Author: John Legendoffzelda
In a regular sci-fi scrolling shooter, the sleek weaponized spacecraft being controlled by the player earns power-ups. They enhance the main weapons, or else stick close to the hull and multiply the firepower. Atlus and AI try for a novel twist on this convention with their arcade port BlaZeon, where this time the power-ups grant the player completely new spacecraft. Shoot a special capturing device at the enemy in front of the piloted ship, get close enough to them, and presto – now the player’s manipulating a giant mech with a three-way shot, or a small battle droid that can turn itself invulnerable for a short amount of time. With several different mechs to possess, the possibilities for enjoyment here would be numerous, except they’re not. In the wake of the giant-robot anime shows and similar works from the decade preceding it, this effort is likely going for a familiar conceit with which to sell itself. Playing off of past successes isn’t a crime, but the developers are only fooling themselves if they think the robot-possessing saves the game from being a cumbersome and uninspired retread of better titles. The truth of the matter is that being able to control those robots only contributes to it.
When outside of those enemy machines, the player flies around in a peanut-sized spaceship that shoots blue laser bullets. In a confounding move by the developers, the ship can either perform a rapid-fire shot or eke out one bullet with each press of the action button. It’s often recommendable to merge with the first mech the player sees, because the initial ship has the durability and aerodynamic skill of a paper airplane. The way it flies through space, approaching enemy territories or maneuvering past rocket-propelled asteroids, it’s arguable that it has the same velocity. Just about everything in this game moves across and happens on-screen at the same glacial, numbing pace. A mid-level boss will appear over thirty full seconds after the last visible object is gone; the walls of a cavernous space station will glide past so lethargically, it’s as if they mean to evoke Kubrickian awe. The interstellar vistas could be excused for their lazy pacing if they really did evoke some kind of awe, but the pipe-covered metal walls and shadowy background planets this game offers are generic sci-fi images that only inspire boredom. The player will see them way too often, not just because of their interchangeability but also because the player can get stuck on the same level constantly. The snail’s pace is complicated by barrages of enemy fire, which the main ship can barely keep up with; its main cannon has a nagging factor to it where the firepower only speeds up when it’s close to the right edge of the screen. This imbalance of action mechanics can send a player crashing to his death, and each unlimited continue puts him right back at the level’s beginning.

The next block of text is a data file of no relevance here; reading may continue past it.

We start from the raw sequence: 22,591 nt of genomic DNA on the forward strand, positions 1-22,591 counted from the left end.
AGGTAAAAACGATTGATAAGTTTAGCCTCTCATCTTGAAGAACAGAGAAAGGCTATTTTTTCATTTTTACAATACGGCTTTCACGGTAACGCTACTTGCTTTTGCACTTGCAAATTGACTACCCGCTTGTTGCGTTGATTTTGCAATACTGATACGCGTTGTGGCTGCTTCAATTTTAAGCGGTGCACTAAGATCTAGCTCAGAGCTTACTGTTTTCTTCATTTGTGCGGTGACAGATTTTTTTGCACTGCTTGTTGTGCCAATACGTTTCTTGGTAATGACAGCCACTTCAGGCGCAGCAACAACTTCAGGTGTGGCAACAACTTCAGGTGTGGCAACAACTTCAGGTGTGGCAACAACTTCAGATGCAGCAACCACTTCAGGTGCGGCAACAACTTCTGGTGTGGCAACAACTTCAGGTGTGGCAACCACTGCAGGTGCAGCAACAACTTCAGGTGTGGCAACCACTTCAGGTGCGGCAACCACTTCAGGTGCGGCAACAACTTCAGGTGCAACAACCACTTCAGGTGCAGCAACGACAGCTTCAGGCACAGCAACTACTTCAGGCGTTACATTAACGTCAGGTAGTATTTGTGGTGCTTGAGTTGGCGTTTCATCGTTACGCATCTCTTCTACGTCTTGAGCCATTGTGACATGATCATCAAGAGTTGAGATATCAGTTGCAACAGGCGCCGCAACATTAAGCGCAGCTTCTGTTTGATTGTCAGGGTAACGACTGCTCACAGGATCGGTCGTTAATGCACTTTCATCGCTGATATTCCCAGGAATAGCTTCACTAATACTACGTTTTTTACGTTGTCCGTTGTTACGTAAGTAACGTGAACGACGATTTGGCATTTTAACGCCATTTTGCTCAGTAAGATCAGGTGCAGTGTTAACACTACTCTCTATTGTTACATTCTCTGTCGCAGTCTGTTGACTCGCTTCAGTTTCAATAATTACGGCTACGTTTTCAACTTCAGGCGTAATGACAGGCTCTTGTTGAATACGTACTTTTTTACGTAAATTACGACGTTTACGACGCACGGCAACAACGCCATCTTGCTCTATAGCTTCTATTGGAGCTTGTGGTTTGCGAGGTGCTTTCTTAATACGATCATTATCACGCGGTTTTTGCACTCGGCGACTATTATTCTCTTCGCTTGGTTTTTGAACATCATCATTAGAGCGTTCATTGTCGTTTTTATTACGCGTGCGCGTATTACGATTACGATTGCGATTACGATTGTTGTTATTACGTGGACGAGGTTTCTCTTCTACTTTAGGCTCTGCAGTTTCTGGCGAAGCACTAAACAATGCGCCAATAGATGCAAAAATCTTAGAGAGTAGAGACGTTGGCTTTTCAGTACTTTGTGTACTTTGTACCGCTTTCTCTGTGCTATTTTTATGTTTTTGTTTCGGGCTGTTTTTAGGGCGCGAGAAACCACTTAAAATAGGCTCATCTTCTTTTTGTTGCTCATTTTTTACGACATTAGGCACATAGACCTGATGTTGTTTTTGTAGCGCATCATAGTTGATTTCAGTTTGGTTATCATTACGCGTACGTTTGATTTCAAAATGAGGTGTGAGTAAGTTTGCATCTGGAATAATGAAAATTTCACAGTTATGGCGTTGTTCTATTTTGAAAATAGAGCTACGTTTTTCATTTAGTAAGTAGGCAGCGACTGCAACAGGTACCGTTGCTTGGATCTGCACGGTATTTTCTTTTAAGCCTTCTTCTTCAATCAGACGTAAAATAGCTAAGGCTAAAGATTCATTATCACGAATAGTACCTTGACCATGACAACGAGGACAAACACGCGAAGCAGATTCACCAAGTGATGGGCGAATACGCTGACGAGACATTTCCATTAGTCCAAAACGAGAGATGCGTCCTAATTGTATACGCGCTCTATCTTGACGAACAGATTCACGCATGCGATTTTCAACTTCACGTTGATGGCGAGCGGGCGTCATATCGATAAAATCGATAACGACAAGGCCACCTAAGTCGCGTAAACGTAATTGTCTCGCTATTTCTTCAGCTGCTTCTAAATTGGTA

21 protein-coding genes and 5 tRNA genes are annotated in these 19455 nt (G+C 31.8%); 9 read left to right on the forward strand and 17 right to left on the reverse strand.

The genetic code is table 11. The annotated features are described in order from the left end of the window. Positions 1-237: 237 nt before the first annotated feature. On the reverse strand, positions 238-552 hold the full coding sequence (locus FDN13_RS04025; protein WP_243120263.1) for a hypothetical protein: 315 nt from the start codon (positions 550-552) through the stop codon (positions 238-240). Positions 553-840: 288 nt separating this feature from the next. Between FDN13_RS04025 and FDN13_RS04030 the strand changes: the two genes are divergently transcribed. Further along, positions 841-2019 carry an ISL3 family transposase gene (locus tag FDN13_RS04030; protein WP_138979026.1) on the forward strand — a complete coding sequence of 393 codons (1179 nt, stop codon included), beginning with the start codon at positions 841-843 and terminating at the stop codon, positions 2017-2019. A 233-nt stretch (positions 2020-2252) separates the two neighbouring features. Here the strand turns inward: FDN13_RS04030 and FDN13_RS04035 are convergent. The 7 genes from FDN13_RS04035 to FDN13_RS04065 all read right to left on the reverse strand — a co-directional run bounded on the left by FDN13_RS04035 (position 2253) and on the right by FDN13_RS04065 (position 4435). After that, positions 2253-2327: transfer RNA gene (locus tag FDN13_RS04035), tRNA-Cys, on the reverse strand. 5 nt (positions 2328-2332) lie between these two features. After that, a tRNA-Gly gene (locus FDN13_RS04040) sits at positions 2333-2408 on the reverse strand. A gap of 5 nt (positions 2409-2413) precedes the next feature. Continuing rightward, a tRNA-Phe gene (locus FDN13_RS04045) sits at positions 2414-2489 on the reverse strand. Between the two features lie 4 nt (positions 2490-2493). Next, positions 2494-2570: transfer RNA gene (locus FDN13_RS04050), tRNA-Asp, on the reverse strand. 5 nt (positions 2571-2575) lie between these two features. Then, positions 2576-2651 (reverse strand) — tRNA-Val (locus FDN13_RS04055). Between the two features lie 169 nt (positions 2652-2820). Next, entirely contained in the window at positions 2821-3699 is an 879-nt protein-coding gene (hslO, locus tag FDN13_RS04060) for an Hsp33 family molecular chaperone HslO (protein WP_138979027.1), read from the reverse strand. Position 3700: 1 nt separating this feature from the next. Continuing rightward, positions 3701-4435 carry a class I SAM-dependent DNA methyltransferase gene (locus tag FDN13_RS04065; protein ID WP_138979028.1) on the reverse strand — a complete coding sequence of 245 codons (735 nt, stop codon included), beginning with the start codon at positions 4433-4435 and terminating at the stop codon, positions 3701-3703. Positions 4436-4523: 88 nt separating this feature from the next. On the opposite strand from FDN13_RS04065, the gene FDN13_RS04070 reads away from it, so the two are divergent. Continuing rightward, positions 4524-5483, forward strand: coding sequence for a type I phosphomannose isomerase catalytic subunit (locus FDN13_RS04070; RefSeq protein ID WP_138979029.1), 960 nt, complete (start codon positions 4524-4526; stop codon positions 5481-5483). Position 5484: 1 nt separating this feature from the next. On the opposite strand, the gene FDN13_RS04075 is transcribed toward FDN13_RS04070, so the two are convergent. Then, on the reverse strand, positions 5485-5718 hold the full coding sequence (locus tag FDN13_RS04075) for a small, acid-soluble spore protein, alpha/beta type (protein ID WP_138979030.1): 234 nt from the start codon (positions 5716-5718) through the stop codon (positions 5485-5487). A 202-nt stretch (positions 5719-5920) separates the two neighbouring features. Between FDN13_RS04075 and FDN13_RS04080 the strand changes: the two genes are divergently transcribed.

As you can see, the game gives a lot of impetus to find a mech and merge with it. Their advanced firing abilities can make easy work of enemies at the right times, and the variety of mechs there are along with the mechanic for capturing them would ideally set this game up as a Pokémon of shoot-em-ups. There’s a major problem with this idea, and it comes down to the fact that putting this specific design element in a scrolling shooter is a poor decision. You have the sluggish space rover trying to shoot a capture-device at the big enemy craft in front of it, while avoiding projectiles (from other enemies, and even from the targeted craft) and trying not to collide with anything. Survival shouldn’t be a higher priority than upgrading – they should have equal importance. Furthermore, what if the robot requires more than one device for capturing, and what if it won’t move adequately into the path of fire or give your ship space to do so? When the ship does merge successfully, then the size and movement properties of the new spacecraft must be considered; many of them are too big not to run the risk of crashing into an impending object and disappearing, and the only small controllable spacecraft there moves so erratically, it might just crash anyway.
Putting aside these new limitations, the robots may as well be the same peanut the player starts with; the majority of them maneuver at the same pace, and they all have the same quirk where the firepower lessens the farther back they go. The firepower also gets weaker whenever the mech gets hit, until it completely explodes and the player must go through the capturing process all over again. Getting forced back to the start of a level with each continue should make this beneficial, since it gives the player advanced information on where to find the mech he enjoys most. But this doesn’t change the structure of how the player can recapture it, and it doesn’t do anything for when they’re already in possession and find a robot that suits the current situation better. It makes no sense that the only method of alternating between giant robots is to let your current robot get destroyed, and the ability to switch between spacecraft on the fly is a move the game could of used instead of that ridiculous function where you shoot a few bullets at a time.
All this nitpicking, though, dismantles the entire game. What’s left to say about its design is pretty much all of the spacecraft are plain machines that emit cacophonic sound effects, and are stuck in a game that moves at a ponderous speed. BlaZeon is enough of a conceptual dud to make a player long for the comparatively genuine pace of BioMetal. By some margin, it probably isn’t the worst scrolling shooter on the Super Nintendo. But it’s surely the dumbest.
Two out of five stars.
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